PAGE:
From The New York Times, a powerful piece by Will Lippincott who writes, “When depressed, the self-esteem I presented to the world belied just how out of control I felt inside.” Read the News
In the book, The Mindful Way through Depression: Freeing Yourself From Chronic Unhappiness, four experts explain why our usual attempts to “think” our way out of depression or “just snap out of it” lead us deeper into a downward spiral where depression only worsens. Through insightful lessons (and an included CD with guided meditations) drawn from both Eastern meditative traditions and cognitive therapy, they demonstrate how to sidestep the mental habits that lead to depression, including rumination and self-blame, so that one can face life’s challenges with greater resilience.
The authors explain how our trying to outthink depression is problematic:
“When depression starts to pull us down, we often react, for very understandable reasons, by trying to get rid of our feelings by suppressing them or by trying to think our way out of them. In the process we dredge up past regrets and conjure up future worries. In our heads, we try this solution and that solution, and it doesn’t take long for us to start feeling bad for failing to come up with a way to alleviate the painful emotions we’re feeling. We get lost in comparisons of where we are versus where we want to be, soon living almost entirely in our heads”
Lawyers, by the nature of our work, are required to live in their heads a lot. Not only that, our thinking habits are prone to pessimism –we look for problems everywhere and try to fix them. We are the ultimate “fixers”. This can get us into trouble, however, if we are prone to or suffer from depression. The authors point this out:
“Once negative memories, thoughts, and feelings, reactivated by unhappy moods, have forced their way into our consciousness, they produce two major effects. First, naturally enough, they increase our unhappiness, depressing mood even further. Second, they will bring with them a set of seemingly urgent priorities for what the mind has absolutely got to focus on – our deficiencies and what we can do about them. It is these priorities that dominate the mind and make it difficult to switch attention to anything else. Thus we find ourselves compulsively trying over and over to get to the bottom of what is wrong with us as people, or with the way we live our lives, and fix it.”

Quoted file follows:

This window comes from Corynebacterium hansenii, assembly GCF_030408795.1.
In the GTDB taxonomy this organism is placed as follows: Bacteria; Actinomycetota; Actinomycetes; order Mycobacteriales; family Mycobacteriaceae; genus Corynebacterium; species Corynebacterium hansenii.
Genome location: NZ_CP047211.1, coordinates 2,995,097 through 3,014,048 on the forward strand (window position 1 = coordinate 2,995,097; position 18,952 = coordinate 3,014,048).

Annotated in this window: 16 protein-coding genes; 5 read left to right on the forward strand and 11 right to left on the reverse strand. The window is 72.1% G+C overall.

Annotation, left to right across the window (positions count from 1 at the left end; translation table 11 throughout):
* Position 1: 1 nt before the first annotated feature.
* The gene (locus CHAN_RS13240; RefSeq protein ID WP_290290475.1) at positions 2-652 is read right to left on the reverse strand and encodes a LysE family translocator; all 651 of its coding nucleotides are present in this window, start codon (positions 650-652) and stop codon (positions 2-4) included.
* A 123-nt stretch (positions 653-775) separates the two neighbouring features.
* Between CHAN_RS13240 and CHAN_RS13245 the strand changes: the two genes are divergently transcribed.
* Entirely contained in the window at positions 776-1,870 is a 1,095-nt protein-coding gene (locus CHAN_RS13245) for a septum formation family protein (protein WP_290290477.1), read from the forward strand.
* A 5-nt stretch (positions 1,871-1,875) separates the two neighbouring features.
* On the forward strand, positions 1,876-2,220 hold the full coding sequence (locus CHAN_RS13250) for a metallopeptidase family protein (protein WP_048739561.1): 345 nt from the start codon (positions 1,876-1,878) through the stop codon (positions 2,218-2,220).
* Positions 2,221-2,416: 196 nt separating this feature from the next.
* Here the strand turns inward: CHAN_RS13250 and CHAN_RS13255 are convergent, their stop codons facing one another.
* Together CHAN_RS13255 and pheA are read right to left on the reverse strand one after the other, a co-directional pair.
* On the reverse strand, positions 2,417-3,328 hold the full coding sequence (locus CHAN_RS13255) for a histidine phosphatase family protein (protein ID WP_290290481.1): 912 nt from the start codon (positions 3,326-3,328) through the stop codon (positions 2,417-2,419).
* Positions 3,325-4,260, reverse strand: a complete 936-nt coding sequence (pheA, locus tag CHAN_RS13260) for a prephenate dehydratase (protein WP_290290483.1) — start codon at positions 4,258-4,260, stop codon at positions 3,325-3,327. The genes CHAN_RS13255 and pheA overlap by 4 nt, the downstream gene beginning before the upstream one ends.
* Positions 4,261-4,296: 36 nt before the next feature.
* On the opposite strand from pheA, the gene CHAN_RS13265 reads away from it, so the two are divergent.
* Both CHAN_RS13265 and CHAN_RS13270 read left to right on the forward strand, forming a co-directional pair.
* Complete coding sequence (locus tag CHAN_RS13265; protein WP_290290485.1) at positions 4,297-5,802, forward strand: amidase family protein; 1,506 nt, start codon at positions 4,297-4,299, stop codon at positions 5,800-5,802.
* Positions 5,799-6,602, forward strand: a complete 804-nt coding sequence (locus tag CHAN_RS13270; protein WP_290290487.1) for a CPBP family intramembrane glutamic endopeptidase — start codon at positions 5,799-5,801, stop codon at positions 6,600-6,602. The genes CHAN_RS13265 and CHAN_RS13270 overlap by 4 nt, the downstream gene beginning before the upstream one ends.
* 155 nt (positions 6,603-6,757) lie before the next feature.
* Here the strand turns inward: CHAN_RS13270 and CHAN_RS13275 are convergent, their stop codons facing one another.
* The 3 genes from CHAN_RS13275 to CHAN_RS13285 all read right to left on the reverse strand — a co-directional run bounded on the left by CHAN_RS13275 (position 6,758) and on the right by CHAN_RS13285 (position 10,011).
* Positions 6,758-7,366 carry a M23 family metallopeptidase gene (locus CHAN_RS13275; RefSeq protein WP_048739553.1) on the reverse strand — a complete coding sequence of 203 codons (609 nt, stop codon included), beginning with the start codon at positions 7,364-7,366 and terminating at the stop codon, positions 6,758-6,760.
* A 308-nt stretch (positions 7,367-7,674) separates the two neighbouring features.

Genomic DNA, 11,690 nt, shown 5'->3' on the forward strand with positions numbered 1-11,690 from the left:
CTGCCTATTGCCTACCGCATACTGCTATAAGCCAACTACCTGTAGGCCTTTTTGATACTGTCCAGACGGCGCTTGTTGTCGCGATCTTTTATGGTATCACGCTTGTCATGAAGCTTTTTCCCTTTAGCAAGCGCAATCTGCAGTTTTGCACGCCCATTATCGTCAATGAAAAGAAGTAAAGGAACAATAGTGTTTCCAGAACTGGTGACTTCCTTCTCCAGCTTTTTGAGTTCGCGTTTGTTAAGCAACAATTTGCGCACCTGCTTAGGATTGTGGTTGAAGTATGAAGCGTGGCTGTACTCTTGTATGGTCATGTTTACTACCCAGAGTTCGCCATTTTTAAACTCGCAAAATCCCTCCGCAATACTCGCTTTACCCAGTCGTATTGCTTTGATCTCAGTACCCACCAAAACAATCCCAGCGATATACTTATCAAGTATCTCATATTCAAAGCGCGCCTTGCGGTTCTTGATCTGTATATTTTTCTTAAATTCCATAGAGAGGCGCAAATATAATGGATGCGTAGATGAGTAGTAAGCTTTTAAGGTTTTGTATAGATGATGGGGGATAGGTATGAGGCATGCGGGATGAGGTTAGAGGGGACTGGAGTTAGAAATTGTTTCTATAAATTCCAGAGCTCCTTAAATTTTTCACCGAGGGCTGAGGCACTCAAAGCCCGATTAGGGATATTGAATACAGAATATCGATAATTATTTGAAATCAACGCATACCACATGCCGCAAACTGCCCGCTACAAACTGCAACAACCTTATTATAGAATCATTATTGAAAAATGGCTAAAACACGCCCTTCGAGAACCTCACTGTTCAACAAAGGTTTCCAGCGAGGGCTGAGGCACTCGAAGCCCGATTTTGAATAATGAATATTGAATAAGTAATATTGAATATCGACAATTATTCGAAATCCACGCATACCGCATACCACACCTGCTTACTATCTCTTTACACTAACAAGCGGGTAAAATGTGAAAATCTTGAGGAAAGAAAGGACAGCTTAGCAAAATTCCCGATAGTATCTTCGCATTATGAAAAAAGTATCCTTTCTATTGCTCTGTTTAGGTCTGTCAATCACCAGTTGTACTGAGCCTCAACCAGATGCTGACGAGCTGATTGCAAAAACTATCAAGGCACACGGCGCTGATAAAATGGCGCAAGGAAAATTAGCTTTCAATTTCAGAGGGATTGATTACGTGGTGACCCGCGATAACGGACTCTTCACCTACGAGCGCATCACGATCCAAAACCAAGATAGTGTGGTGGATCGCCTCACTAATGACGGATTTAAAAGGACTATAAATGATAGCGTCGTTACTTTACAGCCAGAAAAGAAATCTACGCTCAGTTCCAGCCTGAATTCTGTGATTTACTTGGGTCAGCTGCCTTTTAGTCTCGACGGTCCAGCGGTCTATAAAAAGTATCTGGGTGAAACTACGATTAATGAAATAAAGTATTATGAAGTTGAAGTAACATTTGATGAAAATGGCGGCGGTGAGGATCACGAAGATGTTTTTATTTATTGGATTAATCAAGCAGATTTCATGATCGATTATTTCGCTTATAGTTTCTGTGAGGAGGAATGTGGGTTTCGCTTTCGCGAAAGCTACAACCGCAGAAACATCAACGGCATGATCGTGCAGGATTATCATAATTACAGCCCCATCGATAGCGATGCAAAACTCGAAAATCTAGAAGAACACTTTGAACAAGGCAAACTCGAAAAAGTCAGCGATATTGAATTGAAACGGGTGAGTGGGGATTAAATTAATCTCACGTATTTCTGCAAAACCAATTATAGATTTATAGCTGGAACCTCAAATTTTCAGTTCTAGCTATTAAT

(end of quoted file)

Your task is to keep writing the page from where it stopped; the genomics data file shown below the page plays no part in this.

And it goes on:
The author’s solution to this virtual swampland of depression: mindfulness. The practice of mindfulness is actually quite simply to do and involves sitting in silence and watching our feelings and thoughts float by the stream of our consciousness. But instead of taking them literally – that such depressing thoughts and feelings are REALITY – we just detach from them and let them continue to float down the river. We stop trying to react to these states by stopping our attempts to try to fix them. We move from a “doing mode” to a “being mode.” We pay attention to a neutral experience – the in and out sensation of our breath. When we notice a thought or feeling flowing by and see that we are getting embroiled with it, we let it go and return to our breath. Check out this great video, “Mindfulness with Jon Kabit-Zinn.”
In “The Zen Path through Depression”, Philip Martin advises us to stop running away from our depression and face it. It can even provide us with a unique type of experience:
“In depression our back is often against the wall. Indeed, nothing describes depression so well as that feeling of having nowhere to turn, nothing left to do. Yet such a place is incredibly ripe, filled with possibility. It gives us the opportunity to really pay attention and just see what happens. When we’ve done everything, when nothing we know and believe seems to fit, there is finally the opportunity to see things anew, to look differently at what has become stale and familiar to us. Sometimes when our back is against the wall, the best thing to do is to sit down and be quiet.”
Part of the quality of our lives, of maintaining ourselves, is learning and growth. The ongoing pain of our depression is a wakeup call that we need to think about how we typically respond to our depression and how we might respond differently – by moving from a doing to a being mode. This can be achieved with mindfulness meditation.
Copyright, 2013 – Daniel T. Lukasik